Appeal from the County Court at Law No. 2 Ector County, Texas
Trial Court Cause No. CC2-3537-PC
Wright, C.J., Willson, J., and Bailey, J.
M. BAILEY JUSTICE
trial court entered an order in which it terminated the
parental rights of the father of I.R.H. The father appeals.
On appeal, he presents three issues in which he challenges
the sufficiency of the evidence. We affirm.
Standards and Findings
of parental rights must be supported by clear and convincing
evidence. Tex. Fam. Code Ann. § 161.001(b) (West Supp.
2016). To determine on appeal if the evidence is legally
sufficient in a parental termination case, we review all of
the evidence in the light most favorable to the finding and
determine whether a rational trier of fact could have formed
a firm belief or conviction that its finding was true. In
re J.P.B., 180 S.W.3d 570, 573 (Tex. 2005). To determine
if the evidence is factually sufficient, we give due
deference to the finding and determine whether, on the entire
record, a factfinder could reasonably form a firm belief or
conviction about the truth of the allegations against the
parent. In re C.H., 89 S.W.3d 17, 25-26 (Tex. 2002).
To terminate parental rights, it must be shown by clear and
convincing evidence that the parent has committed one of the
acts listed in Section 161.001(b)(1)(A)-(T) and that
termination is in the best interest of the child. Fam. §
respect to the best interest of a child, no unique set of
factors need be proved. In re C.J.O., 325 S.W.3d
261, 266 (Tex. App.-Eastland 2010, pet. denied). But courts
may use the non-exhaustive Holley factors to shape
their analysis. Holley v. Adams, 544 S.W.2d 367,
371-72 (Tex. 1976). These include, but are not limited to,
(1) the desires of the child, (2) the emotional and physical
needs of the child now and in the future, (3) the emotional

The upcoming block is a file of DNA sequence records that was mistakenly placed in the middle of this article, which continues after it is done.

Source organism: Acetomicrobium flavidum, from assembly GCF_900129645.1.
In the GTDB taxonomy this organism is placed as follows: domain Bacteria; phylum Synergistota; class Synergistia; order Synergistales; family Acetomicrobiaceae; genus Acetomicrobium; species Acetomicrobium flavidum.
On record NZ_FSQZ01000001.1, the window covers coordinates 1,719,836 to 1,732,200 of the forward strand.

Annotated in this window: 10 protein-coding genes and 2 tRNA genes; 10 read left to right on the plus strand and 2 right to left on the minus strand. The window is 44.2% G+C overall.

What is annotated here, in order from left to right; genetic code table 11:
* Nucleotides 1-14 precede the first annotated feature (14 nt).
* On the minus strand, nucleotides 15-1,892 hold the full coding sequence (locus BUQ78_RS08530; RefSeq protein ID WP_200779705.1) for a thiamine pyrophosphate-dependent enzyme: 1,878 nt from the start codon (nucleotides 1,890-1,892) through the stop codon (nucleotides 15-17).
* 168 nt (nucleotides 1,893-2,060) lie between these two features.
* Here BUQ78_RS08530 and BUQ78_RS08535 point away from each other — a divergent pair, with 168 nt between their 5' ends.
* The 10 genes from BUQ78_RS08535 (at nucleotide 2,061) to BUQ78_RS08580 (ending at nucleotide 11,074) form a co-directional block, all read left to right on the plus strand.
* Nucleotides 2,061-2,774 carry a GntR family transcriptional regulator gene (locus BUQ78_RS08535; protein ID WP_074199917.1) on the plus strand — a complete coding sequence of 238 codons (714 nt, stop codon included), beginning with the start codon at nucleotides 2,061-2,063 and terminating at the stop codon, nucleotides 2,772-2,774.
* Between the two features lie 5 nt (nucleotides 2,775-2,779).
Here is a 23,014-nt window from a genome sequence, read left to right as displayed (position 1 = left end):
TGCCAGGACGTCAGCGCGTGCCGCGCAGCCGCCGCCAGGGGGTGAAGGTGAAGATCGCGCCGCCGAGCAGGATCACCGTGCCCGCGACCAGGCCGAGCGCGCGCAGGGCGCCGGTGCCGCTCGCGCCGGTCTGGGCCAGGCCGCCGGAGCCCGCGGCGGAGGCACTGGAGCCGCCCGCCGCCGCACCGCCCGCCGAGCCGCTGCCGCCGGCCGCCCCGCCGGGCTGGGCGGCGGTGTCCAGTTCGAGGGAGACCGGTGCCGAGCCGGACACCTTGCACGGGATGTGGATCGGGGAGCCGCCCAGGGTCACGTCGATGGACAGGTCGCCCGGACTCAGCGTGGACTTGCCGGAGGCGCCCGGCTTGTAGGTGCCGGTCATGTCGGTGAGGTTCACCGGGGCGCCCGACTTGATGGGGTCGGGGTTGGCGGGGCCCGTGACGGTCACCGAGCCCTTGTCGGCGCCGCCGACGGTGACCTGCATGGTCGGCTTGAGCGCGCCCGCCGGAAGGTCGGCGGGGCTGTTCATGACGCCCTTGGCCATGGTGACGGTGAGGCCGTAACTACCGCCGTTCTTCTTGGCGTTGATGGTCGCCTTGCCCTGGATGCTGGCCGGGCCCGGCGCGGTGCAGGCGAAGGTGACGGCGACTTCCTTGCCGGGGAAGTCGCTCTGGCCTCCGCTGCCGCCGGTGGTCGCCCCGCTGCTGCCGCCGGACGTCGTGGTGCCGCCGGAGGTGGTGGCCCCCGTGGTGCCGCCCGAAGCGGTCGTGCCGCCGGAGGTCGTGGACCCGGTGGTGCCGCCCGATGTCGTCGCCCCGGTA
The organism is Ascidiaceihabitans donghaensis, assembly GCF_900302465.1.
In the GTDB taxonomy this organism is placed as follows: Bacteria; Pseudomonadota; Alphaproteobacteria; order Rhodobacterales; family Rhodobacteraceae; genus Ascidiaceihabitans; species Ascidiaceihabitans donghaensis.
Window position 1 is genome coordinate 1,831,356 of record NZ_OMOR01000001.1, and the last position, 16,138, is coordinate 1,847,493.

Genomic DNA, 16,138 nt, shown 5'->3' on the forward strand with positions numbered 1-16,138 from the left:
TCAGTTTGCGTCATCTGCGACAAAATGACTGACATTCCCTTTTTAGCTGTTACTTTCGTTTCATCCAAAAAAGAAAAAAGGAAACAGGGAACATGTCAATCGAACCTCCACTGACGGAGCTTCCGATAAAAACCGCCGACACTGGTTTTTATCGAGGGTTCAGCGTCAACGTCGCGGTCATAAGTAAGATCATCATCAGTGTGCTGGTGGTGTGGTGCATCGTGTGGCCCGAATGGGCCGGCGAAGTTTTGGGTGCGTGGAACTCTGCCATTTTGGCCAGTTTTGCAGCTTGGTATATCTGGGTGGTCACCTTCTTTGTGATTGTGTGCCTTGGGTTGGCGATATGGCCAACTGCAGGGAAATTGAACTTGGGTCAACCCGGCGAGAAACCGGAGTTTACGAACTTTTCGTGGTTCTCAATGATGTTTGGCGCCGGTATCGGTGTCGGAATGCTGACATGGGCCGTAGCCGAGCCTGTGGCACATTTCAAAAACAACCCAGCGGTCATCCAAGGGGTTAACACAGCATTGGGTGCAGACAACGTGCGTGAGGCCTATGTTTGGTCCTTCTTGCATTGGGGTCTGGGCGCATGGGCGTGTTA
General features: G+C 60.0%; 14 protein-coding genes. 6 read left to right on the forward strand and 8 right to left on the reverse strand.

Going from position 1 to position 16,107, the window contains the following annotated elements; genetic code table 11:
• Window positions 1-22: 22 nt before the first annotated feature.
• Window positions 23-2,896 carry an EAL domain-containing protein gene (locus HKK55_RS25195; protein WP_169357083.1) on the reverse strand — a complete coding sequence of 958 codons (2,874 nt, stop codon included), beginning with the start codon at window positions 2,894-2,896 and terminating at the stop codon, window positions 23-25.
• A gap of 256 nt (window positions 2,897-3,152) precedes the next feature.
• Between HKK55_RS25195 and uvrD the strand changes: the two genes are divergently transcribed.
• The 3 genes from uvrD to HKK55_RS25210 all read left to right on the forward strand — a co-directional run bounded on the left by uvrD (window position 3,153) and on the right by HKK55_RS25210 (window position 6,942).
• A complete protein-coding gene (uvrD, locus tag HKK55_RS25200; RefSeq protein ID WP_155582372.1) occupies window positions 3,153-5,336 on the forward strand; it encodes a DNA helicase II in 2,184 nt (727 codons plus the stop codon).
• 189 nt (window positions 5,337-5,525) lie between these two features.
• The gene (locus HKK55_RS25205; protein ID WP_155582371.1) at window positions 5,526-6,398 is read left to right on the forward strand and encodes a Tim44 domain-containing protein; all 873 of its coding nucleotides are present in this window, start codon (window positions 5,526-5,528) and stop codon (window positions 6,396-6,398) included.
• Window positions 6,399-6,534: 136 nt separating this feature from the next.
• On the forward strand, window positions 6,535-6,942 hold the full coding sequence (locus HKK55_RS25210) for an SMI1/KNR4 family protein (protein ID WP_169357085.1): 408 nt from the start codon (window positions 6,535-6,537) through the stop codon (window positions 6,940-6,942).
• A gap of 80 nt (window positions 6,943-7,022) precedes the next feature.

and physical danger to the child now and in the future, (4)
the parental abilities of the individuals seeking custody,
(5) the programs available to assist these individuals to
promote the best interest of the child, (6) the plans for the
child by these individuals or by the agency seeking custody,
(7) the stability of the home or proposed placement, (8) the
acts or omissions of the parent that may indicate that the
existing parent-child relationship is not a proper one, and
(9) any excuse for the acts or omissions of the parent.
Id. Additionally, evidence that proves one or more
statutory grounds for termination may also constitute
evidence illustrating that termination is in the child's
best interest. C.J.O., 325 S.W.3d at 266.
case, the trial court found that Appellant committed two of
the acts listed in Section 161.001(b)(1)-those found in
subsections (D) and (E).
the trial court found that Appellant had knowingly placed or
knowingly allowed the child to remain in conditions or
surroundings that endangered the child's physical or
emotional well-being and that Appellant had engaged in
conduct or knowingly placed the child with persons who
engaged in conduct that endangered the child's physical
or emotional well-being. The trial court also found, pursuant
to Section 161.001(b)(2), that termination of Appellant's
parental rights would be in the best interest of the child.
Appellant challenges each of these findings in his issues on
Department of Family and Protective Services removed I.R.H.
from her adoptive parents, Appellant and his then-wife, when
I.R.H. was three years old. The removal stemmed from
allegations that involved Appellant and I.R.H.'s older
sisters. The allegations were that Appellant had sexually
abused his biological daughter, who was sixteen years old,
and stepdaughter, who was fifteen years old. The stepdaughter
testified that Appellant sexually abused both girls in a
hotel room while they were on a trip to Lubbock. She
testified that Appellant provided them alcohol, which he